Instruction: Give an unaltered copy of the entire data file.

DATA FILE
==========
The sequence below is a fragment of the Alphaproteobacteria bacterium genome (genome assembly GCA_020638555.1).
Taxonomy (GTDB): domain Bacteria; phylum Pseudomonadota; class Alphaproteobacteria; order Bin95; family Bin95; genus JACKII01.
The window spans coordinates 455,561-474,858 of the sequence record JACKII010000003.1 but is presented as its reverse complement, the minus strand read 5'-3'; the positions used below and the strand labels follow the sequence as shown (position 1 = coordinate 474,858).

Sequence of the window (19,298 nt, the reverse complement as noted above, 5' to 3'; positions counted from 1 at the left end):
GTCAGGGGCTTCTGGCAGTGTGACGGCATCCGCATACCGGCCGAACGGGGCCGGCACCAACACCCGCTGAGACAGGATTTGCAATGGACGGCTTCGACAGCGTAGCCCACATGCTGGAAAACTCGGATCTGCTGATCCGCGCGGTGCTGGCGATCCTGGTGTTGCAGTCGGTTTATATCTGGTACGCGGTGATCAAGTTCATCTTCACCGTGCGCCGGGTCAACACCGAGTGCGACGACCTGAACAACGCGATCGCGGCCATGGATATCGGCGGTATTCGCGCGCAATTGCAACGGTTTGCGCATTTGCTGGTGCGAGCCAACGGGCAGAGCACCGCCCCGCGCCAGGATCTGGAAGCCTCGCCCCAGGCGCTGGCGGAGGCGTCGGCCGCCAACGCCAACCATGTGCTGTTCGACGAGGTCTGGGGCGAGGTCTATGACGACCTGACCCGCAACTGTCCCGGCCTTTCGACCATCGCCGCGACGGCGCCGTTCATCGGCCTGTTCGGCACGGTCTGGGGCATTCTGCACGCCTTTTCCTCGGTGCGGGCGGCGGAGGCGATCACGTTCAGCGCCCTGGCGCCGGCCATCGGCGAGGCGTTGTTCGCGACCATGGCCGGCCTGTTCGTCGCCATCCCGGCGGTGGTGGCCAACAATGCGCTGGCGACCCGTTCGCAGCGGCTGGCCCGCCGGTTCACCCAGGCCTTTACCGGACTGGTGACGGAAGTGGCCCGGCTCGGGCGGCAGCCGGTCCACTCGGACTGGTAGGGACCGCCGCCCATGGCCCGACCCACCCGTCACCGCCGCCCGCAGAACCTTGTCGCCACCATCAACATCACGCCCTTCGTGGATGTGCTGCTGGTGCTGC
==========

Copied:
The sequence below is a fragment of the Alphaproteobacteria bacterium genome (genome assembly GCA_020638555.1).
Taxonomy (GTDB): domain Bacteria; phylum Pseudomonadota; class Alphaproteobacteria; order Bin95; family Bin95; genus JACKII01.
The window spans coordinates 455,561-474,858 of the sequence record JACKII010000003.1 but is presented as its reverse complement, the minus strand read 5'-3'; the positions used below and the strand labels follow the sequence as shown (position 1 = coordinate 474,858).

Sequence of the window (19,298 nt, the reverse complement as noted above, 5' to 3'; positions counted from 1 at the left end):
GTCAGGGGCTTCTGGCAGTGTGACGGCATCCGCATACCGGCCGAACGGGGCCGGCACCAACACCCGCTGAGACAGGATTTGCAATGGACGGCTTCGACAGCGTAGCCCACATGCTGGAAAACTCGGATCTGCTGATCCGCGCGGTGCTGGCGATCCTGGTGTTGCAGTCGGTTTATATCTGGTACGCGGTGATCAAGTTCATCTTCACCGTGCGCCGGGTCAACACCGAGTGCGACGACCTGAACAACGCGATCGCGGCCATGGATATCGGCGGTATTCGCGCGCAATTGCAACGGTTTGCGCATTTGCTGGTGCGAGCCAACGGGCAGAGCACCGCCCCGCGCCAGGATCTGGAAGCCTCGCCCCAGGCGCTGGCGGAGGCGTCGGCCGCCAACGCCAACCATGTGCTGTTCGACGAGGTCTGGGGCGAGGTCTATGACGACCTGACCCGCAACTGTCCCGGCCTTTCGACCATCGCCGCGACGGCGCCGTTCATCGGCCTGTTCGGCACGGTCTGGGGCATTCTGCACGCCTTTTCCTCGGTGCGGGCGGCGGAGGCGATCACGTTCAGCGCCCTGGCGCCGGCCATCGGCGAGGCGTTGTTCGCGACCATGGCCGGCCTGTTCGTCGCCATCCCGGCGGTGGTGGCCAACAATGCGCTGGCGACCCGTTCGCAGCGGCTGGCCCGCCGGTTCACCCAGGCCTTTACCGGACTGGTGACGGAAGTGGCCCGGCTCGGGCGGCAGCCGGTCCACTCGGACTGGTAGGGACCGCCGCCCATGGCCCGACCCACCCGTCACCGCCGCCCGCAGAACCTTGTCGCCACCATCAACATCACGCCCTTCGTGGATGTGCTGCTGGTGCTGC